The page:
Getting enough rest after exercise is essential to reach maximum performance, but many people over-train and then feel guilty when they take a day or two off. Rest days are critical to performance for a variety of reasons – here they are.
Your body repairs and strengthens itself in-between workouts, and continuous training will actually start to weaken the strongest athletes. Rest is physically necessary in order for muscles to repair, rebuild and strengthen. Getting more rest can help maintain a better balance at home, work and in the gym. Over-training syndrome can develop if there are too few rest and recovery days – a difficult condition to recover from.
Building recovery time into any training program is important because during this time the body replenishes energy stores and repairs damaged tissue. Allowing the body to adapt to the stress of the exercise and the exercise to come. Physical stress causes changes in the body – muscle tissues break down, glycogen is depleted (and doesn’t return to normal until a 24 hour period has passed) and fluids are lost.
Immediate and Long-Term Recovery
Short-term recovery occurs in the hours immediately following an intense workout. Engage in low-intensity exercise after workouts (and the days following) to see increased performance benefits. This will help your heart rate and breathing return to normal levels and avoid fainting or dizziness. Blood pooling can start in the larger muscles of the legs when vigorous activity is stopped suddenly, so do an adequate cooldown.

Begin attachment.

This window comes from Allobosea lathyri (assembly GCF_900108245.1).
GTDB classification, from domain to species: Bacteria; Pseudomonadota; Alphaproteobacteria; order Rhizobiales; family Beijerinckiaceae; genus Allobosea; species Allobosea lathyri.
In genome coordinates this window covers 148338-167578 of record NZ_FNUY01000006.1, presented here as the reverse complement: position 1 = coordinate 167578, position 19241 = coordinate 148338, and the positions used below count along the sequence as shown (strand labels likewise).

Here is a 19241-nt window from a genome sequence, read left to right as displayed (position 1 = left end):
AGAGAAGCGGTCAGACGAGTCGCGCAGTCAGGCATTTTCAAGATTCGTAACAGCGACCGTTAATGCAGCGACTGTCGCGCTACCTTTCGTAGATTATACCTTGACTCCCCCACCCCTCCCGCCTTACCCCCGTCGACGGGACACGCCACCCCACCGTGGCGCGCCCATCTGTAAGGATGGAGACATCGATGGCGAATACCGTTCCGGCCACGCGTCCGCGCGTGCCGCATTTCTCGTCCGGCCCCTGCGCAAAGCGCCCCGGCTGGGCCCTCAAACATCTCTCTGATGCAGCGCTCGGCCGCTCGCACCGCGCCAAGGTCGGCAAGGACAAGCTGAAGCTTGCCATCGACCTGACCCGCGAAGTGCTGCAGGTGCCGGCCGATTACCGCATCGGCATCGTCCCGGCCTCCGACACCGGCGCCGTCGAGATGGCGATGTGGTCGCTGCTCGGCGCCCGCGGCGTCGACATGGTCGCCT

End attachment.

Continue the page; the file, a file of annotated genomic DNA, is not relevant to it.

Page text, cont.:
A major focus of recovery after an exercise should be replenishing your glycogen stores and drinking fluids. By eating the right foods in the post-exercise meal you can optimize protein synthesis (the process of increasing size of muscle without muscle wasting). BCAA’s are perfect for after a workout – learn more here.
Long-term recovery occurs on an annual training schedule. Well-designed training schedules should have recovery days and/or weeks built into them. Adding cross-training, modifying workout types and making changes in intensity, time, distance and all other training variables can make sure the body has enough time to rest and recover from continued physical stress.
Getting quality sleep is of major importance in both short-term and long-term recovery. Without plenty of sleep, you will start to go into sleep debt which creates a window for opportunistic infections to enter the body. And you might get sick after two or three days of inadequate sleep – this could lead to a week off of training to allow the sickness run its’ course. Although it might not be practical, try not to train too early or too late in the day – both can hinder your body’s recovery.
Proper training, nutrition, and recovery lead to success. The first has always been important, it took us years to realize the importance of the second and we all must be conscious of the importance of the recovery process.
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